HackerOne, the number one hacker-powered pen-testing, and bug bounty platform, today announced the successful conclusion of its bug bounty challenge with the National University of Singapore (NUS). NUS is the first university in Singapore to actively incentivize its students to hone their hacking skills through a bug bounty challenge. A bug bounty challenge is used by organizations to incentivize ethical hackers to look for software vulnerabilities in exchange for monetary rewards or ‘bounties’ in return for the disclosed vulnerabilities or ‘bugs’. The initiative is part of NUS’ forward-thinking approach to both securing its infrastructure and bridging the cybersecurity skills gap by building students’ practical cybersecurity skills.
More than 200 students participated, hunting for security vulnerabilities in NUS’s digital infrastructure. Bounties ranged from US$100 for lower severity vulnerabilities to US$1,500 for critical ones. Overall, 13 valid vulnerabilities were safely reported by students with US$4,550 awarded in total. Participating students were also eligible to earn extra academic credits for select course modules on the completion of the training sessions.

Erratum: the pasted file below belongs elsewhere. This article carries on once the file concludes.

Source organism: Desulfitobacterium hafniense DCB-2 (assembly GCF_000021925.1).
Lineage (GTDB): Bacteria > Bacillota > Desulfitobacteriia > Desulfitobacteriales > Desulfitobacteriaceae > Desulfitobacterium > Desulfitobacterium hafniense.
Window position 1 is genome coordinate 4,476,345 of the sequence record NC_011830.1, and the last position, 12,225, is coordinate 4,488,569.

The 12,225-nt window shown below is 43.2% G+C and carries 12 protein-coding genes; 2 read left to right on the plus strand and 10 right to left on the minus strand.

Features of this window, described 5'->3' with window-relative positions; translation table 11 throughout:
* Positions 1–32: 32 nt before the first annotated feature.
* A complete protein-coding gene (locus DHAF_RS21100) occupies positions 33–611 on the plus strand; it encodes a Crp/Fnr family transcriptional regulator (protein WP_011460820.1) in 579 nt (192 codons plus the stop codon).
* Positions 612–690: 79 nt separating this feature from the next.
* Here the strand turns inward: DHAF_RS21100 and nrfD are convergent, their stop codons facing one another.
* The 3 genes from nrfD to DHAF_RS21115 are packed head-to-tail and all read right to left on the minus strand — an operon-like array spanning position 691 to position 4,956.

Before the launch of the bug bounty challenge, students were equipped with comprehensive training from HackerOne’s dedicated web security training platform, Hacker101. Hacker101 offers webinars, lectures and online training exercises. HackerOne continues to invest in the next generation of hackers, partnering with community groups and educators to ensure the internet of the future is a safer place.
“The bug bounty program provides a great opportunity for us to put our technical skills to the test to find bugs in high-value web applications,” said Ngo Wei Ling, a Year 2 undergraduate from NUS School of Computing who participated and won a bounty.
NUS plans to make the hacking challenge an annual event, and in 2020, it expects to expand the scope of applications to be tested and to reach out to more participants.